Five Ways Colleges Are Coaxing Students Out of Their Cars

104 colleges and universities around the United States provide free or reduced-price transit service to students. Map: U.S. PIRG

The University of Wisconsin-Madison provides bike valet at its football games. The University of North Carolina at Chapel Hill supports free transit for everyone in the region. The University of California, Irvine launched a bike-share system in 2009, long before any major city in California had done so.

American colleges and universities are leaders in reducing driving and promoting sustainable transportation. It allows colleges to make good on their commitments to protecting the environment. It makes life easier for students and staff. And, perhaps most critically, it’s saving schools big money on parking. Stanford University estimates its efforts to reduce solo car commuting have saved the school from sinking $100 million into the construction and maintenance of parking facilities.

Here are some of the smart ways universities have been able to reduce solo car travel, according to a new report by the U.S. Public Interest Research Group. PIRG is recommending cities hurry up and follow their lead.

1. Discounted or free transit passes

Among the most common and effective strategies colleges employ to reduce driving to campus is providing free or reduced transit fares. PIRG reports 104 universities around the country offer this perk, often called “U-Pass,” to students and/or staff. Universities typically fund the program with fees collected from students or with revenue from parking permit sales.

After the University of Missouri at Kansas City adopted a U-Pass program in 2011, transit use by students climbed 9 percent. Now other universities in the Kansas City region are looking to replicate that success, PIRG reports.

Chapel Hill took it one step further and made transit free for everyone. As a result, transit use by students more than doubled between 1997 and 2011, from 21 to 53 percent.

U-Pass programs don’t just help universities reduce spending on parking. They have spillover effects that also help promote transit beyond campus boundaries, by providing a steady source of revenue to transit operators and getting young people in the habit of taking the bus.

2. Ride-share and Car-share Services

Car-share services have also become an indispensable amenity for students and staff at universities across the country. Zipcar operates on 300 U.S. college campuses. Enterprise has a campus-based car-share service as well, which operates at 82 schools nationwide. At MIT, an early leader in campus car-share, 5,500 students and 300 staff members have Zipcar memberships.

Ride-share services are another important tool. PIRG reports that about 130 colleges and universities around the country use the ride-share platform Zimride to match students for carpooling. One of those schools, Cornell, found that during a six-month period the service had facilitated 4,000 one-time rides, taking an estimated 2,000 cars off the road.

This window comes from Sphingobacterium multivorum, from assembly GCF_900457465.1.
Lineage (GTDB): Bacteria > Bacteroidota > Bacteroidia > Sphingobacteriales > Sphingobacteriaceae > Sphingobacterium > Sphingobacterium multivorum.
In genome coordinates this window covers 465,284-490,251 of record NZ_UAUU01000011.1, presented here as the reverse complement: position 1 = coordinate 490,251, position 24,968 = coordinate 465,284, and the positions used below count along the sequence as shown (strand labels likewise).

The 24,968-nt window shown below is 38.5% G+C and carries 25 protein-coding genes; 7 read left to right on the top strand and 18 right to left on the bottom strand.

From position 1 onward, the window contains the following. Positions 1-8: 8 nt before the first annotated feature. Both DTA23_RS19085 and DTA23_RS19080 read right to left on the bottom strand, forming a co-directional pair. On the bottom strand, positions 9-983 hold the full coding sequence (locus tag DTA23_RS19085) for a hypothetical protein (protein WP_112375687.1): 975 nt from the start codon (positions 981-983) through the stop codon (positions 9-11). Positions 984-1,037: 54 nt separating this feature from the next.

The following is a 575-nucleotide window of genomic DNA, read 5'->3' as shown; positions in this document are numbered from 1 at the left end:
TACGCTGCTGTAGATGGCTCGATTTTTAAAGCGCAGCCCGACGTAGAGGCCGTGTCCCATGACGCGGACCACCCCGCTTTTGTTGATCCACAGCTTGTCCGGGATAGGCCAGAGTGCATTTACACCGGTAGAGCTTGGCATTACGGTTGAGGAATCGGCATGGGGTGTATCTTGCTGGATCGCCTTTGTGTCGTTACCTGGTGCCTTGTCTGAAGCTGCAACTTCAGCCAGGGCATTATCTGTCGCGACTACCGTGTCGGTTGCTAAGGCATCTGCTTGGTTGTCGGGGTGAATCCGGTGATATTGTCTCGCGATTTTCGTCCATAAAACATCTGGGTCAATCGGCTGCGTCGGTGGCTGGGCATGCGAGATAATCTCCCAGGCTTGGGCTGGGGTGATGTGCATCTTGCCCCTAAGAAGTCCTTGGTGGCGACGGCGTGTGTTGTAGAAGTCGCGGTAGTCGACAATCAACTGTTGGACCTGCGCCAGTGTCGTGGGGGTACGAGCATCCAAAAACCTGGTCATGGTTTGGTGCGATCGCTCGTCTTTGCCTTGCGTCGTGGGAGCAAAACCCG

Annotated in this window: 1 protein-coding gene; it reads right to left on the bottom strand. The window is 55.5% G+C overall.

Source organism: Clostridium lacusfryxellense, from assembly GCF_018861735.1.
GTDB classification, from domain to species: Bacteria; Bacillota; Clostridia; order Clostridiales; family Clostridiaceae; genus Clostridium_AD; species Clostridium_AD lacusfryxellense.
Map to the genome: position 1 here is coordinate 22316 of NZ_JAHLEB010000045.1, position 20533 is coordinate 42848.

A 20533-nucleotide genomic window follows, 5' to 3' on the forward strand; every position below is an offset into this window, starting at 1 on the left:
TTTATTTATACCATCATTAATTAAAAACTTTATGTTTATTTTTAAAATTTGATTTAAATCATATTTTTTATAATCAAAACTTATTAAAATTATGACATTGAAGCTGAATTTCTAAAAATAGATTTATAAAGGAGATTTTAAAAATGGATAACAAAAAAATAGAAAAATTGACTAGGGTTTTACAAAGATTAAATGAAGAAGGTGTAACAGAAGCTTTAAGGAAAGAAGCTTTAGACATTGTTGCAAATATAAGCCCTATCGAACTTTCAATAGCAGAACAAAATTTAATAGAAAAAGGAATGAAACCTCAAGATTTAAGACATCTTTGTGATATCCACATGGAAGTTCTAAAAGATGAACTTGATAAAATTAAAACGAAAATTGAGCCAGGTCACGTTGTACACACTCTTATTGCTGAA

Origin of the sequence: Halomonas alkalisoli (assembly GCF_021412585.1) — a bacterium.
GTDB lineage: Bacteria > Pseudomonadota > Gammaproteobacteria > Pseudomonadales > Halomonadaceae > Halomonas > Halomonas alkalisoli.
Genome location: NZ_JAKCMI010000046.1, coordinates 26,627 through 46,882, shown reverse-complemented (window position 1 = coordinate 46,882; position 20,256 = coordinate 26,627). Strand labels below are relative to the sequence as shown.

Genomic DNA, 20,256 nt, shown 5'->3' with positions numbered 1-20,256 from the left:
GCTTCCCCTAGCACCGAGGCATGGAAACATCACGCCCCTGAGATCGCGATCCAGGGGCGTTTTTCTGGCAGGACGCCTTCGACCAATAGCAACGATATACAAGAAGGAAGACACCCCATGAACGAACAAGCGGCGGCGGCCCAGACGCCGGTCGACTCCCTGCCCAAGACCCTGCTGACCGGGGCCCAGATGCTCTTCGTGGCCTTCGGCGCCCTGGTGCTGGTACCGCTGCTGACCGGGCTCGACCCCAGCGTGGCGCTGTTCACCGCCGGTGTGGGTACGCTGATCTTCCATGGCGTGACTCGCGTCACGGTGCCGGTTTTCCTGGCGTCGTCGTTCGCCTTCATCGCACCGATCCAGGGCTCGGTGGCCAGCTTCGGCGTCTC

University of Wisconsin-Madison has been a leader in promoting bicycle commuting. Image: U.S. PIRG

3. Promoting Bicycling

From providing free bike maintenance, to providing free bikes altogether, colleges are getting creative about promoting cycling. The University of Wisconsin-Madison is a leader in this respect. In good weather, nearly a quarter of students bike to campus — an increase of more than 50 percent since 2006.

The university has employed a range of strategies to get students and faculty pedaling. The school offers ample bike parking while restricting car parking. It provides students with a Bicycle Resource Center, with tools for repairs and free maps. UW-Madison students also get discounted memberships to B-cycle.

The University of Colorado-Boulder is another school that’s helping itself by helping people bike. The university has played a key role in Boulder in helping fund bike infrastructure, covering some construction costs for dozens of pedestrian and bicycle underpasses that allow people to avoid mixing with traffic on busy thoroughfares. In 2012, about 60 percent of trips made by CU-Boulder students were by bike or foot, up from 51 percent in 1990.

4. Incentives for Carpooling

For those who must drive, colleges are pulling out all the stops to encourage carpool trips. The University of California-Davis offers a range of incentives to carpoolers under a program called goClub. People who car commute together get a 60 percent discount on parking passes. Carpoolers also get special reserved spaces at premium locations and a complimentary ride home in emergency situations. Carpoolers are also entered in a drawing for prizes, like restaurant gift certificates.

These incentives work. The university reports that in four years, carpooling rates increased between 25 percent among non-academic staff and 30 percent among professors.

5. Distance Learning

Like telecommuting, online education help reduce trips to campus. And even online databases like JSTOR can help reduce trips to the library, PIRG reports. It’s been a long time coming, but some colleges are beginning to recognize the value of online education as a strategy for reducing car commuting. Madison Area Technical College in Madison, Wisconsin, uses video conferencing to connect professors to many campuses, reducing the need to commute to a central campus. In 2010, the school estimated that it helped 3,240 students avoid commuting to campus weekly.